Inspirations and painted spoons

Paint seems to be all the rage at the moment. And I’ve been so very inspired by a couple of people’s work and really quite fancying having a go myself for quite some time. So at last I have taken the plunge…

First let me talk about my inspirations for a bit. To start with, a swedish chap with exceptional facial hair, Magnus Sundelin. His combination of chip carving and paintwork on his fantastically carved spoons and shrink pots is amazing. The bold contrast, and the rich colours…

Who am I kidding. I just love the shiny gold paint..

The other stuff is amazing. I would love to own it. But as far as personal inspiration goes, ever since seeing his stuff, I’ve been dying to make all my things shiny and gold.

That spoon on the right there? I dithered terribly about contacting Magnus and seeing if it were available for weeks. I still regret that I didn’t. But perhaps it’s a good thing I never held it in my hands. As I talked about in a previous blog post, sometimes the idea is better than reality. This way it’s been stuck in my head for months now, and it’s coming out in my own work.
My next inspiration is the wonderful, amazing Anja Sundberg. Another Swede. She claims to not be a spooncarver. And yet her spoons are among the best in the world. I love her bold, elegant but fun shapes. This first picture has been stuck in the front of my sketchbook for aaaages now.
I own one of Anja’s spoons now – lucky me! – and one of the most inspiring things has got to be how well they work, as well as how beautiful they look. The combination of the two to such amazing levels is brilliant.

This second picture is a bit more of an unusual one. Anja’s tools. This painting is something she does a fair bit. That graduating colours. Fading from dark to light. And again with the mixture of chipcarving and paint.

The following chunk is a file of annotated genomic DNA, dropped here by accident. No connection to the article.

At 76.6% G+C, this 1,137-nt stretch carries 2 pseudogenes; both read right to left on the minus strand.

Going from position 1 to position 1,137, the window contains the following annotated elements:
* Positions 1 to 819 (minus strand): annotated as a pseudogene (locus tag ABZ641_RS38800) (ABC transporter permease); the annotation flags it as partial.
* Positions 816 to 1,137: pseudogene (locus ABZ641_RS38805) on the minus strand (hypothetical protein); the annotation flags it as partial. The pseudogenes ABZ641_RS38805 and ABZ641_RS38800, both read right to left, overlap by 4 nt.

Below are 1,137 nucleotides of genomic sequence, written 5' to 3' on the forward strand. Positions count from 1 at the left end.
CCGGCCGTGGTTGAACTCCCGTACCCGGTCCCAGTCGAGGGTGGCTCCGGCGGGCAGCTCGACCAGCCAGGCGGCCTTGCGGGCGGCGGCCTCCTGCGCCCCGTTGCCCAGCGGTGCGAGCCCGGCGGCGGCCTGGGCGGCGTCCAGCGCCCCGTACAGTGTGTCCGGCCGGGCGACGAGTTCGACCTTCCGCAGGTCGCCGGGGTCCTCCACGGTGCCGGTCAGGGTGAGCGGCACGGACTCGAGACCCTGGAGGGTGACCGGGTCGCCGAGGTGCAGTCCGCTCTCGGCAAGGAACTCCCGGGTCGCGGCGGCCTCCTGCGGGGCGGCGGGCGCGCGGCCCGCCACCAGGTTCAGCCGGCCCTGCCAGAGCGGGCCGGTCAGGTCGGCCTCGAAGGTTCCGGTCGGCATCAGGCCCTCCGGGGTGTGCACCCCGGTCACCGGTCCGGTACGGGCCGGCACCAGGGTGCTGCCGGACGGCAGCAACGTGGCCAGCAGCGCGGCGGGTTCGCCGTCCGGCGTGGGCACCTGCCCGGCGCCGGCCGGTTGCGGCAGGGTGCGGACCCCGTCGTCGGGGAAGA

When there are people who are this good in the world, it makes it somewhat difficult to start. Why bother, when these people have already mastered what I wish I could do, and to such high levels too!

Well I finally gave it a go. After the success of this spoon I felt I had to try some more. A little experiment on one of my oiled spoons first, to get my head in the game and warm my fingers up..

And then onto paint!!

Harder than I had anticipated. And I can’t wait to try out some more different kinds of paint. I have no idea how Magnus makes his gold so shiny, or how Anja blends her colours so evenly. But practise makes perfect. And I am very happy with how I’m starting out. What do you reckon? Have you a favourite yet? Let me know what you think!!

Comments · 6

  1. Ralph Hentall. Spoonmaker for 60 years. I have never painted spoon’s, preferring the natural colour
    Mother nature . However; all art and crafts are a free spirit and nothing is wrong in expressing it . I believe an artist once presented a blank picture canvas as art.Was it art? YES! The whole world is a picture gallery. All the artist did was to leave it to the viewer to complete.

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